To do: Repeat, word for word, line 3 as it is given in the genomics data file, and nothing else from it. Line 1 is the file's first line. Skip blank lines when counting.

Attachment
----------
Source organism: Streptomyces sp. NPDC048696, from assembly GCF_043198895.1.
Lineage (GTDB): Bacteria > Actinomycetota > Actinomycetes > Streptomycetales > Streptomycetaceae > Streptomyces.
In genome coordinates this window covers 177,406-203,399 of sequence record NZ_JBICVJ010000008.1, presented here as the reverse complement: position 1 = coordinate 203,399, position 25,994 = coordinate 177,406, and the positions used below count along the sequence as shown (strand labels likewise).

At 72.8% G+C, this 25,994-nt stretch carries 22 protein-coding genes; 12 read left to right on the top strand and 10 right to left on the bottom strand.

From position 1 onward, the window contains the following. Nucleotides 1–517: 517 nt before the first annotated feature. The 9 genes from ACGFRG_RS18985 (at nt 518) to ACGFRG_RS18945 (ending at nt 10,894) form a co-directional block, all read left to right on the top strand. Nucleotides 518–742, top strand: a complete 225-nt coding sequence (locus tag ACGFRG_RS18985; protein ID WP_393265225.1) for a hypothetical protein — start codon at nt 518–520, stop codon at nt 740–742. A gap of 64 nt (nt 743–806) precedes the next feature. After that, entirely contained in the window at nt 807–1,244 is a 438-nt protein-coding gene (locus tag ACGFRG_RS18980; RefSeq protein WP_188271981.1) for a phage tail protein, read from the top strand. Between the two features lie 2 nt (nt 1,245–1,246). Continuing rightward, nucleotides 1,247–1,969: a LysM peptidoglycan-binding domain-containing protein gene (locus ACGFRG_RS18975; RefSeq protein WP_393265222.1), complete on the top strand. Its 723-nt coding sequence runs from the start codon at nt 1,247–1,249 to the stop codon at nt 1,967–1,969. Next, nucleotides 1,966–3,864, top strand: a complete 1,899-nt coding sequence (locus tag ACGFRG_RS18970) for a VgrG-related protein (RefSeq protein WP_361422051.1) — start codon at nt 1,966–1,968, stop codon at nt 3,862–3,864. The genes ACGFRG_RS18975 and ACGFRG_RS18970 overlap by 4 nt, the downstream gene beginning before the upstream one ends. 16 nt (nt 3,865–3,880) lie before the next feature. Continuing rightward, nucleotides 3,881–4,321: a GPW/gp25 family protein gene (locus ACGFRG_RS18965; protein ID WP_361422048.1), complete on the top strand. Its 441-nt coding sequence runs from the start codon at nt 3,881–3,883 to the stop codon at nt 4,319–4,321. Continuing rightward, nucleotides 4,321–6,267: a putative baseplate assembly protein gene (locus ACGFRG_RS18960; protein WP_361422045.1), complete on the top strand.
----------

In genome coordinates this window covers 177,406-203,399 of sequence record NZ_JBICVJ010000008.1, presented here as the reverse complement: position 1 = coordinate 203,399, position 25,994 = coordinate 177,406, and the positions used below count along the sequence as shown (strand labels likewise).